The Autumn Statement was made today (17 Nov 2022) by the Chancellor to MP’s in the House of Commons.
Following the debacle of Kwasi Kwarteng’s mini-budget, this Autumn Budget was to try and restore order to Britain’s finances.
Jeremy Hunt the Chancellor has acknowledged we’re in a recession, and ‘things will get worse before they improve’. That’s a nice start to proceedings…
As was expected, the threshold for the highest 45p tax rate is being lowered from £150,000 to £125,140, (it was only recently announced the 45% rate was being scrapped! ) along with this, income tax thresholds will be frozen until 2028 (was previously frozen until 2026) resulting in millions of people paying more in tax. As pay increases – tax bands remaining the same.
Extremely disappointed the Dividends allowance that is currently at a pathetically low £2,000 a year, reducing to £1,000 from April 2023 and to only £500 from April 2024. At £500 I don’t see the point of having any allowance, alongside this the CGT allowance will also be reduced from £12,300 to £6,000 (April 2023) and then to £3,000 from April 2024.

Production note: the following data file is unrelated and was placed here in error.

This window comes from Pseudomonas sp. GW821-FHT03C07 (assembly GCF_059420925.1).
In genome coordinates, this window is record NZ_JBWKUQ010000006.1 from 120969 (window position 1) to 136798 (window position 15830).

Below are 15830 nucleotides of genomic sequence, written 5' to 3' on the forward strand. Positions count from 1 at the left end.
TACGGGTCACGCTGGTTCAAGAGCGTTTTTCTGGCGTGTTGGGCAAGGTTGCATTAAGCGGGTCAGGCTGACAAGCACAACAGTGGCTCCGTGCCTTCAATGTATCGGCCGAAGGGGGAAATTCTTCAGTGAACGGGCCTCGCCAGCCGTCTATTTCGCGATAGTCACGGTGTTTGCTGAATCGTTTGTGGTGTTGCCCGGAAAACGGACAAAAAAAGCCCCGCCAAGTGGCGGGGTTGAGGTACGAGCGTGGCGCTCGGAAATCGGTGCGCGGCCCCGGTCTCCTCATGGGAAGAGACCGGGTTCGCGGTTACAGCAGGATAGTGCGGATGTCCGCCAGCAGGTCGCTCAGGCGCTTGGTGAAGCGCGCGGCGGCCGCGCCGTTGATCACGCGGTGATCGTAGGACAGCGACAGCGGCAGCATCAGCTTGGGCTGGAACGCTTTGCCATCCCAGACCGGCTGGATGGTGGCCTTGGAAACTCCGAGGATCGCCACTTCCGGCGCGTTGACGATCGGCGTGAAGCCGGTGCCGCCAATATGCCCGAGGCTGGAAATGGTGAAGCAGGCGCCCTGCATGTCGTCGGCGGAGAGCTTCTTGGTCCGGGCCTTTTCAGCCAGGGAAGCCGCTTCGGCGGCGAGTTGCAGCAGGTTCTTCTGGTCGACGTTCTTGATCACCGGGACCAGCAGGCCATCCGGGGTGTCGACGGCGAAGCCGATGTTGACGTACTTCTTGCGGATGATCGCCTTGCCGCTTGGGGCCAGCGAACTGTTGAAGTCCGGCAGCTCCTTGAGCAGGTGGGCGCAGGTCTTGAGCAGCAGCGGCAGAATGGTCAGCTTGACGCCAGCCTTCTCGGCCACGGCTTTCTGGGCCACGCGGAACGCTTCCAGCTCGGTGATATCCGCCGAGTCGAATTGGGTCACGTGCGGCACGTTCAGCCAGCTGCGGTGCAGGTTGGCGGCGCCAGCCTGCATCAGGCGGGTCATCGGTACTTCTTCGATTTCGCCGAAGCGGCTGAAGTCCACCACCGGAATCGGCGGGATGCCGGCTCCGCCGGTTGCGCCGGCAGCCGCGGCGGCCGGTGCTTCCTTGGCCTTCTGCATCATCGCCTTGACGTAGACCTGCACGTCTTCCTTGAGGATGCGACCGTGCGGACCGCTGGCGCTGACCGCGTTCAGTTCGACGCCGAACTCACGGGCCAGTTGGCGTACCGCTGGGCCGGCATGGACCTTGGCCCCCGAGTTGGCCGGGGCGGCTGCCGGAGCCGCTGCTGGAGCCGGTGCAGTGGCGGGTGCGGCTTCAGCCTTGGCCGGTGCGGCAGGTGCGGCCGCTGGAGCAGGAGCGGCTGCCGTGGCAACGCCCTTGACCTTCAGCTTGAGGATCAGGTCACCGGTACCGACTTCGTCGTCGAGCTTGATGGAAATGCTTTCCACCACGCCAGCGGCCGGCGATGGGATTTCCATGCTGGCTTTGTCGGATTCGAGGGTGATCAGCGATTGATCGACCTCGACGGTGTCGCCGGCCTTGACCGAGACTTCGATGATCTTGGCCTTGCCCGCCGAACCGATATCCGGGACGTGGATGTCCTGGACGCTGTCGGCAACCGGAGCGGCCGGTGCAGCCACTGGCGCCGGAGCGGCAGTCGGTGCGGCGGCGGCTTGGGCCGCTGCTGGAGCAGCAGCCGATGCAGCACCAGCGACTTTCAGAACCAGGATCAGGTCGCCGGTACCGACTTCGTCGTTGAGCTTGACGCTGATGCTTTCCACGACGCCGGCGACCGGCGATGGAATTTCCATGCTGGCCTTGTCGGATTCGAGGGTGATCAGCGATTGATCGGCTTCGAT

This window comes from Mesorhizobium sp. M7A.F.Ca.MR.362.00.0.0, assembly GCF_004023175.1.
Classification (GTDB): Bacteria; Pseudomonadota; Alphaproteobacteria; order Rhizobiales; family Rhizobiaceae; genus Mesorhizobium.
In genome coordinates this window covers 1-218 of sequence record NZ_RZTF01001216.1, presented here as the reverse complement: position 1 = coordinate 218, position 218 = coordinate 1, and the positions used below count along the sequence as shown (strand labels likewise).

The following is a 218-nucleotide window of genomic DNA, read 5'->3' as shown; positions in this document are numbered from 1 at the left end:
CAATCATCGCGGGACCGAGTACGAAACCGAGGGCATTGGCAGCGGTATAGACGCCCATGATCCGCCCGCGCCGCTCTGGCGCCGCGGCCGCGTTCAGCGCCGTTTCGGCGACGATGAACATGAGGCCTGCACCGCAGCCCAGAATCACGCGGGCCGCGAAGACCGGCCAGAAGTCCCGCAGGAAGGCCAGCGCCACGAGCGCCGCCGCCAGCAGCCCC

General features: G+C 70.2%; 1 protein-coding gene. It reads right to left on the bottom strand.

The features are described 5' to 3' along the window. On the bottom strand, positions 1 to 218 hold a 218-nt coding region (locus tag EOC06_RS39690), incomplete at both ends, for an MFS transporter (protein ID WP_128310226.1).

The chancellor confirmed that the National Living Wage will be increased from £9.50 an hour for over-23s to £10.42 from April next year, that’s almost a 10% pay rise, and who will pay this increase, small businesses. With Inflation at a 41 year high, additional business costs will cause businesses to fail and raises unemployment.
I understand that if nothing is done then the bank of England will have no option but to continue to increase interest rates, but will the announcements stop interest rates being increased further?
With the freeze in income tax thresholds, the additional tax rate band being reduced to £125k and company Corporation tax increasing to 25% (profits over £250k) a review of companies’ remuneration policy may be necessary as the split of salaries, dividends and benefits should be considered very carefully.
If you have any questions regarding the 2022 Autumn Statement and how the changes might affect you or your business, please get in touch.
Graham McNeill – Partner